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Couch commerce: data points to influence of Christmas TV on online shopping

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The rise of couch commerce is illustrated in new data from eBay , which maps how Christmas TV prompts shopping searches from dual screening viewers.

eBay Advertising has looked back at how seasonal specials prompt shoppers to search or buy – to suggest which shows are likely to benefit retailers and brands this Christmas.

It has analysed the behaviour of its 22m active UK buyers to explore how TV shows influence couch commerce, and identifies the Christmas special season as prime time for dual screening.

It says that during the airing of the BBC’s 2015 Christmas adaptation of Agatha Christie classic, And Then There Were None, there was a 44% increase in searches for “smoking jacket” on The programme’s star, Aidan Turner, also influenced viewer browsing: his appearance on screen sparked an overnight jump of 339% in searches for “Poldark,” the BBC drama he is best known for. This year, BBC 1 will be airing another Christie adaptation, Witness for the Prosecution. This, says eBay, gives brands another chance to tap into a likely rise in viewer interest in period fashion.

The costumes featured in the 2016 New Year special Sherlock Holmes and the Abominable Bride had a significant effect on shopper behaviour on eBay. On the day the show aired, interest in Sherlock’s signature “deer stalker” hat rose by 55%, while searches for tweed items, which featured in the show’s Victorian period setting, were up by more than a third (35%). Plot details remain under wraps, but 2017’s New Year special is set in the present day, so advertisers can expect Sherlock’s distinctive sartorial style to drive a spike in interest for more modern trends amongst the show’s fans.

Perennial favourites Strictly Come Dancing and The Great British Bake Off also had a quantifiable impact on shopper behaviour on, with individual episodes driving specific, often unexpected spikes in interest.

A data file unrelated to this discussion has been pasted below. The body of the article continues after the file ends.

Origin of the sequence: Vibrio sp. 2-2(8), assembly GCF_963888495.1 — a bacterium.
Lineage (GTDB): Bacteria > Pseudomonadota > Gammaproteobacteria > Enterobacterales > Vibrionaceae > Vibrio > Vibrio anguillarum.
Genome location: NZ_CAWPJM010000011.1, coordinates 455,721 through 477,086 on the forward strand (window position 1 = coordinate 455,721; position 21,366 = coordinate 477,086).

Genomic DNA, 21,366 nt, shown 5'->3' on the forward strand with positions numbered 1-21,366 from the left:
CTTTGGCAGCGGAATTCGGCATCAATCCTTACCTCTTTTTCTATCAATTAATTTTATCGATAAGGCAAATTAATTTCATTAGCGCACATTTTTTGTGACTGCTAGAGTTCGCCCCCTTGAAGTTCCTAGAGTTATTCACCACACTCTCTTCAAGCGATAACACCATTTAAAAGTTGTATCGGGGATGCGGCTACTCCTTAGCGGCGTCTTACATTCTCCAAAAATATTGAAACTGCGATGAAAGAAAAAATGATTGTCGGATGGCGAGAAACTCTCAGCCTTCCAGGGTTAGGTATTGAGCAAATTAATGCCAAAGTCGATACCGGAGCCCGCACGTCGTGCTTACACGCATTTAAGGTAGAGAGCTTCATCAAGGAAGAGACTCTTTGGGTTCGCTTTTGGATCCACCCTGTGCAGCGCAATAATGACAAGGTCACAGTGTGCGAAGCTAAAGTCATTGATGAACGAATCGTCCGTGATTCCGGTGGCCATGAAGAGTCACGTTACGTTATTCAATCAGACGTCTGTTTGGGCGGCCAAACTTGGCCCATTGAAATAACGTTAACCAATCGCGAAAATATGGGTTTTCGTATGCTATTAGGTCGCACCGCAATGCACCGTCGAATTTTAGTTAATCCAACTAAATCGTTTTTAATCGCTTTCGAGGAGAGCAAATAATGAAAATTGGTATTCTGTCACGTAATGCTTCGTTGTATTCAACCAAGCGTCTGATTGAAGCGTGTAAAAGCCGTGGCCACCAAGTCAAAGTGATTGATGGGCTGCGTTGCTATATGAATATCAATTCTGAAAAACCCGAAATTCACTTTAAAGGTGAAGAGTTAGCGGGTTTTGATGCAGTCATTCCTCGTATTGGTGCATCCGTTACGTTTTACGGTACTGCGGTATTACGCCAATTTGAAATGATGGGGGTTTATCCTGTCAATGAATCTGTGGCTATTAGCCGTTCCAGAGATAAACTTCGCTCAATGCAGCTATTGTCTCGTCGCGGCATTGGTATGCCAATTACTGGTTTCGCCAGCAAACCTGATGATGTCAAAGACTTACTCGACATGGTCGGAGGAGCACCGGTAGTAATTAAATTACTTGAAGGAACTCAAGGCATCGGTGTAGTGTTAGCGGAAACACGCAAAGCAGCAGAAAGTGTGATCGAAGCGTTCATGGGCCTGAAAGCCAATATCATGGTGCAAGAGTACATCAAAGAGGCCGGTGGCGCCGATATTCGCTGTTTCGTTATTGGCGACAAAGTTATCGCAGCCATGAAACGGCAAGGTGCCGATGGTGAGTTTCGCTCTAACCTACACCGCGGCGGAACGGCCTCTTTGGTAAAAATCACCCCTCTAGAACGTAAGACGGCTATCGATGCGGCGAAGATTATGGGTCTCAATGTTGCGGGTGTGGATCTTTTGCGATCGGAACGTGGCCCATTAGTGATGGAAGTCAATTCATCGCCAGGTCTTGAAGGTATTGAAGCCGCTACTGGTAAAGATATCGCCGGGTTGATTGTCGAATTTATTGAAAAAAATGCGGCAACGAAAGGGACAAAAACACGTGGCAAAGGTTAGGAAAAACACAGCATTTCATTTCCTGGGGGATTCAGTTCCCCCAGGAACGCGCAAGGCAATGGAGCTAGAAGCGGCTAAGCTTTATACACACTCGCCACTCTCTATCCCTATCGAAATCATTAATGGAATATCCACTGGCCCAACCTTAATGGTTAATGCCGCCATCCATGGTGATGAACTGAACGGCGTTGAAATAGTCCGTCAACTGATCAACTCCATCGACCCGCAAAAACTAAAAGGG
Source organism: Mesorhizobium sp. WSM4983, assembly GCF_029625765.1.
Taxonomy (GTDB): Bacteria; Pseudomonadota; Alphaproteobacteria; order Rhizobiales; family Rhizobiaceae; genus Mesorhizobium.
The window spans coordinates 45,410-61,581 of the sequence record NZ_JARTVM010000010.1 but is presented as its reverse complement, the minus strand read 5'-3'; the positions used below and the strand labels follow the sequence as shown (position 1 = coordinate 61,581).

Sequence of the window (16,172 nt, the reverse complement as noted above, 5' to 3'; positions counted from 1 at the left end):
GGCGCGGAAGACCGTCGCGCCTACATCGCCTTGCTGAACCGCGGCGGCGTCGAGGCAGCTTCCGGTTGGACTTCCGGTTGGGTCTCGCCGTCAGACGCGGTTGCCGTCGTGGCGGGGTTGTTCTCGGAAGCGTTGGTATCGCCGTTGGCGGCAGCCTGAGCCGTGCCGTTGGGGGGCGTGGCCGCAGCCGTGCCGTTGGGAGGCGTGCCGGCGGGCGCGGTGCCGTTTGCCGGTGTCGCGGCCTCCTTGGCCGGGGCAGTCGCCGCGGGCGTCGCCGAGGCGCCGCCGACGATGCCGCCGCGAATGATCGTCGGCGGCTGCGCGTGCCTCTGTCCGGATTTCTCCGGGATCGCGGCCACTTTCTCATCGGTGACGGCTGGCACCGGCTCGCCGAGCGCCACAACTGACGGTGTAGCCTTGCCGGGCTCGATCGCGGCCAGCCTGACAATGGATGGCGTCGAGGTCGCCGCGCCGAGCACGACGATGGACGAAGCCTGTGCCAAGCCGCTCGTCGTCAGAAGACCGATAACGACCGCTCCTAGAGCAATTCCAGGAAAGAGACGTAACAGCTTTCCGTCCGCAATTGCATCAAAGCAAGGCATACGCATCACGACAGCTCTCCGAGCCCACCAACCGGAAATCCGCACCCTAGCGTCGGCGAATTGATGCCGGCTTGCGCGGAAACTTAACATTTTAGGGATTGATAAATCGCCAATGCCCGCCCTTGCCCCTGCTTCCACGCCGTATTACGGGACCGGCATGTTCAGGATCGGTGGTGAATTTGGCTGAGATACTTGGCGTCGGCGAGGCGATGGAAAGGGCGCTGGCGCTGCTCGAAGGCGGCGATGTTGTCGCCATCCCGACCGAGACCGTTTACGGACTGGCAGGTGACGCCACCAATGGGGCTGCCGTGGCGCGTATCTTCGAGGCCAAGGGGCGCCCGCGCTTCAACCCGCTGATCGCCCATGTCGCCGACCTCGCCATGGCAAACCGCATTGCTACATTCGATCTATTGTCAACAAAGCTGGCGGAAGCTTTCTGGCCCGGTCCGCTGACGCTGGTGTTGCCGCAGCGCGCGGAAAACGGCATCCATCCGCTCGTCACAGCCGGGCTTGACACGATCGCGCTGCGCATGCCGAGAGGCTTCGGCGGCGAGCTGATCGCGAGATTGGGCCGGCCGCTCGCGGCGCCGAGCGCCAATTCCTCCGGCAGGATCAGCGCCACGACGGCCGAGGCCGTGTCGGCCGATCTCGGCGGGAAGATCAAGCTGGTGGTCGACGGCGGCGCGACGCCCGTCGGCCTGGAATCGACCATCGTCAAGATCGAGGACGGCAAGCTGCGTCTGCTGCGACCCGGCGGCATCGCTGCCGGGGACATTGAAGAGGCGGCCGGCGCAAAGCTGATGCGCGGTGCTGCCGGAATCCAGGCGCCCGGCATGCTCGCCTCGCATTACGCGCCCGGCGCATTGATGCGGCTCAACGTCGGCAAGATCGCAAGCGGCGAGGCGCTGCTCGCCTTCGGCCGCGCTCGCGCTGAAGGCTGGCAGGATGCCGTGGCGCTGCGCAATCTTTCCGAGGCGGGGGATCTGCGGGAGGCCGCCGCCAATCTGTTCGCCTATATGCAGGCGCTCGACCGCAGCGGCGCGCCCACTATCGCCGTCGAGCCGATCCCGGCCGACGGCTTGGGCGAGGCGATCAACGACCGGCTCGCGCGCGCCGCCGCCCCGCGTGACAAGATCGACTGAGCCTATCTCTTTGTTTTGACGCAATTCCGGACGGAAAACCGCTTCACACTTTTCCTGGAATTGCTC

Strictly Come Dancing’s Movie Week, for example, triggered a big uptick in searches for the films that were featured. Searches for “The Mask” increased on by 995% while the show was on air, after Ed Balls performed a lively routine inspired by the film. Searches for “Singin’ in the Rain” and “Mary Poppins,” two of the other soundtracks featured in the show, also rose overnight by 100% and 49%, respectively, suggesting the show’s Christmas special could have a significant impact on shopper behaviour. Ed Balls’ turn as Jim Carrey saw searches for his autobiography, Speaking Out, jump by 120% on eBay UK on the day of the show.

One of the most surprising hits of The Great British Bake Off wasn’t related to the food being crafted, but to contestant Candice’s make-up choices, which, says eBay Advertising, inspired viewers to replicate her look. When she wore a bright pink lipstick on the show, searches for “pink lipstick” on rose by 233% within an hour of the broadcast. When she switched to red the week after, searches for “red lipstick” were up 133% while the episode was on air. eBay says the return of some of the series’ favourite contestants in The Great Christmas Bake Off this year could give be a valuable opportunity for marketers to engage viewers when they have more time and potentially Christmas spending money to spare.

Rob Bassett, head of UK and EU multinational advertising at eBay Advertising, said: “This data demonstrates how blurred the lines between different forms of media have become. While television may have influenced shopping behaviour for decades, the rise of ‘couch commerce’ means brands can tap into the peaks in interest driven by television shows in real-time. This allows them to engage purchase-ready consumers with messages that speak to what’s interesting and inspiring them in the moment.

“Creating this real time relevance requires brands to be able to effectively identify and target shoppers who are dual screening. But the pay off is well worth the effort – helping to minimise wastage, boost sales, foster loyalty and improve brand perception.”

eBay’s data demonstrates that popular subscriber platforms, such as Netflix, also wield a powerful influence over consumer behaviour, though over a longer time frame. In the seven weeks following the launch of Netflix’s hit show, Stranger Things, two of the most recognisable costume items from the series drastically increased in popularity on Searches for “shearling jacket” increased by 136%, while interest in “army jacket” rose by more than a third (35%). Interest in Winona Ryder’s previous films also peaked, with searches for “Girl, Interrupted” up by a fifth over the same period.

Pauline Robson, director, MediaCom, said: “The TV industry has evolved hugely over recent years, with stalwarts like the BBC and ITV being joined by subscriber services such as Netflix and Hulu. Consumers have access to more TV content, on a greater number of devices than ever before. This means brands need to take an integrated approach to campaigns, harnessing the power of online as medium to interact with other channels.”

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